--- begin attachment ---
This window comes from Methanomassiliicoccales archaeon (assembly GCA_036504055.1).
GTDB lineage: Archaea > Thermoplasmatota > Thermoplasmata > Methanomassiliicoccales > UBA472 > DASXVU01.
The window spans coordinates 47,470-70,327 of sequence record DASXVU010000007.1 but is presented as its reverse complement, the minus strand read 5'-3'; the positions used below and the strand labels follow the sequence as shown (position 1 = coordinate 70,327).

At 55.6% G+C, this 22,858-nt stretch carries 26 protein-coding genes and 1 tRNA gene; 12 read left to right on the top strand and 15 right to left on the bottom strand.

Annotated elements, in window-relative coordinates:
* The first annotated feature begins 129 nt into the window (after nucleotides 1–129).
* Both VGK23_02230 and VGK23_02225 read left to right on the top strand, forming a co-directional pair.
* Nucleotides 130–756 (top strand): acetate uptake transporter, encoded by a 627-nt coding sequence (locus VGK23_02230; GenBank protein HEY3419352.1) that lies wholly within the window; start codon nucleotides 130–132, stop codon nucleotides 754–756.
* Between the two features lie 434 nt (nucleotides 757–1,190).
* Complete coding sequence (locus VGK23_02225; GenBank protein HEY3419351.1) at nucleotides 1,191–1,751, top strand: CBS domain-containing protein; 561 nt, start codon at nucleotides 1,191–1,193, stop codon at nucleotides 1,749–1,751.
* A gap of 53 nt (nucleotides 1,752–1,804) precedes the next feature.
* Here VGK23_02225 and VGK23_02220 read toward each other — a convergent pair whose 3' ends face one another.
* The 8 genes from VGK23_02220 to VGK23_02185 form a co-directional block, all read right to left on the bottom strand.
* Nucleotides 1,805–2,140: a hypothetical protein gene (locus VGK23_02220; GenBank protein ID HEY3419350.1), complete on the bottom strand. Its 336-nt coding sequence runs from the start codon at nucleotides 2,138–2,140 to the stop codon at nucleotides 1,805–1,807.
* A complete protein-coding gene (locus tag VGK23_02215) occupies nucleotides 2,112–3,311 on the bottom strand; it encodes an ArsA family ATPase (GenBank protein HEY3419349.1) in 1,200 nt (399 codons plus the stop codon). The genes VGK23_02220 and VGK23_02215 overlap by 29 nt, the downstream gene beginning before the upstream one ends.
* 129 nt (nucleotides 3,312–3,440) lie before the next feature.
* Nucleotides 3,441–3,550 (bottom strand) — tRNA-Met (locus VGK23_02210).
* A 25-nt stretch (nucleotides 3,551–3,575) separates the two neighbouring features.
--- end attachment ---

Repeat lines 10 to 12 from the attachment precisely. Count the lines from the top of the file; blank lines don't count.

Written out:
* Complete coding sequence (locus VGK23_02225; GenBank protein HEY3419351.1) at nucleotides 1,191–1,751, top strand: CBS domain-containing protein; 561 nt, start codon at nucleotides 1,191–1,193, stop codon at nucleotides 1,749–1,751.
* A gap of 53 nt (nucleotides 1,752–1,804) precedes the next feature.
* Here VGK23_02225 and VGK23_02220 read toward each other — a convergent pair whose 3' ends face one another.